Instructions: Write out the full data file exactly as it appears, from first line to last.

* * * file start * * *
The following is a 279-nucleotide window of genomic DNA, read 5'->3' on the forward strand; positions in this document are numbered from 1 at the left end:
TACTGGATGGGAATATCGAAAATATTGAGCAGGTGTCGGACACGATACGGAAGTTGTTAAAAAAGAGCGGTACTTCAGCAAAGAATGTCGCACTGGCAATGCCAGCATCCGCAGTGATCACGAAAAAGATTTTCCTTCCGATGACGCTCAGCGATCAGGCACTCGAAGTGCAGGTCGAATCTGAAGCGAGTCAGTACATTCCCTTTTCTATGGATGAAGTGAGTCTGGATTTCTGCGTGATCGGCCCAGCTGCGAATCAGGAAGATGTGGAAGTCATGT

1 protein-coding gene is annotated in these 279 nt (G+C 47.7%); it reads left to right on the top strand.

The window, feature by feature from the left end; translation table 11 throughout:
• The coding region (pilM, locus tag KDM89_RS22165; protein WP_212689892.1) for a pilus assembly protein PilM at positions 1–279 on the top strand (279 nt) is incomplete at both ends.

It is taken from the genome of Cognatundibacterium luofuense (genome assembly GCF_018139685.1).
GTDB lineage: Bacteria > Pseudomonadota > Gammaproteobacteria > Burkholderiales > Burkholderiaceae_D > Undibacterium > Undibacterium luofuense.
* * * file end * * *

The following is a 279-nucleotide window of genomic DNA, read 5'->3' on the forward strand; positions in this document are numbered from 1 at the left end:
TACTGGATGGGAATATCGAAAATATTGAGCAGGTGTCGGACACGATACGGAAGTTGTTAAAAAAGAGCGGTACTTCAGCAAAGAATGTCGCACTGGCAATGCCAGCATCCGCAGTGATCACGAAAAAGATTTTCCTTCCGATGACGCTCAGCGATCAGGCACTCGAAGTGCAGGTCGAATCTGAAGCGAGTCAGTACATTCCCTTTTCTATGGATGAAGTGAGTCTGGATTTCTGCGTGATCGGCCCAGCTGCGAATCAGGAAGATGTGGAAGTCATGT

1 protein-coding gene is annotated in these 279 nt (G+C 47.7%); it reads left to right on the top strand.

The window, feature by feature from the left end; translation table 11 throughout:
• The coding region (pilM, locus tag KDM89_RS22165; protein WP_212689892.1) for a pilus assembly protein PilM at positions 1–279 on the top strand (279 nt) is incomplete at both ends.

It is taken from the genome of Cognatundibacterium luofuense (genome assembly GCF_018139685.1).
GTDB lineage: Bacteria > Pseudomonadota > Gammaproteobacteria > Burkholderiales > Burkholderiaceae_D > Undibacterium > Undibacterium luofuense.